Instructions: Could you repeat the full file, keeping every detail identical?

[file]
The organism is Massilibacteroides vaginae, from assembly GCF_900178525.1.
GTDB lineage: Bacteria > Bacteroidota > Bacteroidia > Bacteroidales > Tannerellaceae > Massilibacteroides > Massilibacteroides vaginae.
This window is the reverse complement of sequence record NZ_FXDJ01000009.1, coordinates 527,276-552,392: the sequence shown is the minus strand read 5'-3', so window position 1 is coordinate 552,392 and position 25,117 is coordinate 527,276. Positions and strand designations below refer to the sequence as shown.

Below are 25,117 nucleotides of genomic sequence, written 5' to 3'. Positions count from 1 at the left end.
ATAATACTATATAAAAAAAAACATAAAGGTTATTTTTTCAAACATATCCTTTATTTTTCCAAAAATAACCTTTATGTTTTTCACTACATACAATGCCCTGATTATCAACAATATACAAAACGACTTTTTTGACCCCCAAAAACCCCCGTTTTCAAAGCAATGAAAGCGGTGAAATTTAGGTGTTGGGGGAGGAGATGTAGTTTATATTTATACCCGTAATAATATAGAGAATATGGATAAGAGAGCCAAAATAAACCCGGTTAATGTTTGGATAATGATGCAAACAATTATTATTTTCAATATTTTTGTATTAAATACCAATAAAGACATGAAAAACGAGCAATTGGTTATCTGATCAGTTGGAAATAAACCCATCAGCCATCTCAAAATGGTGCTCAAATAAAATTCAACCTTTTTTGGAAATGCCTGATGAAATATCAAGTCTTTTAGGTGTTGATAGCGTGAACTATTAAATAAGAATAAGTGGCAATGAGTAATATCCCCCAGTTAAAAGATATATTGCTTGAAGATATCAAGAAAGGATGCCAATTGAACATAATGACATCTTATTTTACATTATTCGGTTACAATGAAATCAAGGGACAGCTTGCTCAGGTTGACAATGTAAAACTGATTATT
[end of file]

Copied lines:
The organism is Massilibacteroides vaginae, from assembly GCF_900178525.1.
GTDB lineage: Bacteria > Bacteroidota > Bacteroidia > Bacteroidales > Tannerellaceae > Massilibacteroides > Massilibacteroides vaginae.
This window is the reverse complement of sequence record NZ_FXDJ01000009.1, coordinates 527,276-552,392: the sequence shown is the minus strand read 5'-3', so window position 1 is coordinate 552,392 and position 25,117 is coordinate 527,276. Positions and strand designations below refer to the sequence as shown.

Below are 25,117 nucleotides of genomic sequence, written 5' to 3'. Positions count from 1 at the left end.
ATAATACTATATAAAAAAAAACATAAAGGTTATTTTTTCAAACATATCCTTTATTTTTCCAAAAATAACCTTTATGTTTTTCACTACATACAATGCCCTGATTATCAACAATATACAAAACGACTTTTTTGACCCCCAAAAACCCCCGTTTTCAAAGCAATGAAAGCGGTGAAATTTAGGTGTTGGGGGAGGAGATGTAGTTTATATTTATACCCGTAATAATATAGAGAATATGGATAAGAGAGCCAAAATAAACCCGGTTAATGTTTGGATAATGATGCAAACAATTATTATTTTCAATATTTTTGTATTAAATACCAATAAAGACATGAAAAACGAGCAATTGGTTATCTGATCAGTTGGAAATAAACCCATCAGCCATCTCAAAATGGTGCTCAAATAAAATTCAACCTTTTTTGGAAATGCCTGATGAAATATCAAGTCTTTTAGGTGTTGATAGCGTGAACTATTAAATAAGAATAAGTGGCAATGAGTAATATCCCCCAGTTAAAAGATATATTGCTTGAAGATATCAAGAAAGGATGCCAATTGAACATAATGACATCTTATTTTACATTATTCGGTTACAATGAAATCAAGGGACAGCTTGCTCAGGTTGACAATGTAAAACTGATTATT